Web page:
There are 3 definitions of chit in English:

chit1

Syllabification: chit
Pronunciation: /CHit
 
/

noun

  • A short official note, memorandum, or voucher, typically recording a sum owed.
    More example sentences
    • He said: ‘In theory all taxi travel was to be referred up to senior civil servants and had to be signed for on official chits.’
    • They must provide chits to parliamentary officials - and receipts for journeys outside Edinburgh - but it would seem the checks are somewhat lenient.
    • An occasional ‘Evenin’ all’ as you sign your Visa chit will help to convince doubtful cashiers of your authenticity.

Origin

late 18th century: Anglo-Indian, from Hindi ciṭṭhī 'note, pass'.

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Word of the day mage
Pronunciation: meɪdʒ
noun
a magician or learned person

There are 3 definitions of chit in English:

chit2

Syllabification: chit
Pronunciation: /
 
CHit/

noun

  • A young woman regarded with disapproval for her immaturity or lack of respect: a mere chit of a girl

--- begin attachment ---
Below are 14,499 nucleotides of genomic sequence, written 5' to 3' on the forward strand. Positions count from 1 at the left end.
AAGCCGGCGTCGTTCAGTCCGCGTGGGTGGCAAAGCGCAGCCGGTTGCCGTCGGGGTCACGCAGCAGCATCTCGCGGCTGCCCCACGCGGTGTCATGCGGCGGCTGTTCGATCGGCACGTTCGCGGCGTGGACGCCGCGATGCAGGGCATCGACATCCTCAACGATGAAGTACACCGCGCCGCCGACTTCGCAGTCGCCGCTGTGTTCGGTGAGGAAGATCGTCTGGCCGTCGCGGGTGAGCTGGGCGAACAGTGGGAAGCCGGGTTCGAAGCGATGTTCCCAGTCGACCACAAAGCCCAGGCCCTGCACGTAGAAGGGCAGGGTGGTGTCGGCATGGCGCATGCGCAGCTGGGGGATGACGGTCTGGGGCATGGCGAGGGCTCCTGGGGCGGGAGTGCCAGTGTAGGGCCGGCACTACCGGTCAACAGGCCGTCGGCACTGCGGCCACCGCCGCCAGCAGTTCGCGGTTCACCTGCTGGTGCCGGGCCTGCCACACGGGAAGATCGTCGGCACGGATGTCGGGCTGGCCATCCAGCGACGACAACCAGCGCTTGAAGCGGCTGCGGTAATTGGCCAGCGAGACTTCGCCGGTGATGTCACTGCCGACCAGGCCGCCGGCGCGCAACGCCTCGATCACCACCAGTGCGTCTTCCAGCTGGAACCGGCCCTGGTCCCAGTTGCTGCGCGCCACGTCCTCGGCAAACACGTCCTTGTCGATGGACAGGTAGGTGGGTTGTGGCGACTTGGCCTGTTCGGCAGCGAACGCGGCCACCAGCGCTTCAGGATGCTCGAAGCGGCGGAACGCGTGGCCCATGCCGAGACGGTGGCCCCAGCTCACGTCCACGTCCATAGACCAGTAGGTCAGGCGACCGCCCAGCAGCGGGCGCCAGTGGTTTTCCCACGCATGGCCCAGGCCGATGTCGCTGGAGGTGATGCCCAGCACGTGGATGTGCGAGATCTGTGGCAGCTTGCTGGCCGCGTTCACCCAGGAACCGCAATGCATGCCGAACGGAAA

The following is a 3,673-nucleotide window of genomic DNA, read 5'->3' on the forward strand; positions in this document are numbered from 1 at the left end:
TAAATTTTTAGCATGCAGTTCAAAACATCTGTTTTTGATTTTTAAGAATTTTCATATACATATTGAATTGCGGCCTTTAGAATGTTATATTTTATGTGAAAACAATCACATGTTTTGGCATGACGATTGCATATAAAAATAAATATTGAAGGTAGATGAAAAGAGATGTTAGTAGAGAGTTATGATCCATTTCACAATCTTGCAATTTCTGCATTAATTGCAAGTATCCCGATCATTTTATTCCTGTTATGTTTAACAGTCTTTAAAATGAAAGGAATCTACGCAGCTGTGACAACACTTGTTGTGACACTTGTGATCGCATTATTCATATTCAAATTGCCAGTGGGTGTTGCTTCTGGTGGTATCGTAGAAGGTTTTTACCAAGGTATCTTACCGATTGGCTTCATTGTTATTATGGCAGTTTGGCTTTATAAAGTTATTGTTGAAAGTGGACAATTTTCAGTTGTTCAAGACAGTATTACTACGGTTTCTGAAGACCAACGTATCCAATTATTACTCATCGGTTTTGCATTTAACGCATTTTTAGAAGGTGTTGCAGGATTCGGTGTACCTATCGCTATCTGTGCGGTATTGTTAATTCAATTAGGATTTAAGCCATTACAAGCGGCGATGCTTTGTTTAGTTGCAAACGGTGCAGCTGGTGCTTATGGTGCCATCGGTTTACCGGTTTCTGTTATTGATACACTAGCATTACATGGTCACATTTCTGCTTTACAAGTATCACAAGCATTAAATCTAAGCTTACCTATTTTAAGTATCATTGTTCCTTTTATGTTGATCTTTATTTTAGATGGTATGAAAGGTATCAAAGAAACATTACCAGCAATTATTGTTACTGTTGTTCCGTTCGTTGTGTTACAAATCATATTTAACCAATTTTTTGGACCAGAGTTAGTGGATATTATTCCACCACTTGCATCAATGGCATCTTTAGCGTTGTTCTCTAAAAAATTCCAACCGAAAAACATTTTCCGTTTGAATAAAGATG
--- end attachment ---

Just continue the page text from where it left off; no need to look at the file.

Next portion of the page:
More example sentences
    • And so we arrive at Exhibit A, this stunning takedown in which some ignorant young chit of a girl tries to take down Mother Teresa and wind up wrestling herself to the mat.
    • Still, this little chit of a girl could cause trouble.
    • You can fire the lot of us, but you'll find no one here who is the least bit sympathetic to that little chit.

Origin

late Middle English (denoting a whelp, cub, or kitten): perhaps related to dialect chit 'sprout'.

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There are 3 definitions of chit in English:

chit3

Line breaks: chit

Entry from British & World English dictionary

verb (chits, chitting, chitted)

[with object] British
  • Cause (a potato) to sprout by placing it in a cool light place.

Origin

early 17th century: from dialect chit 'a shoot, sprout'.

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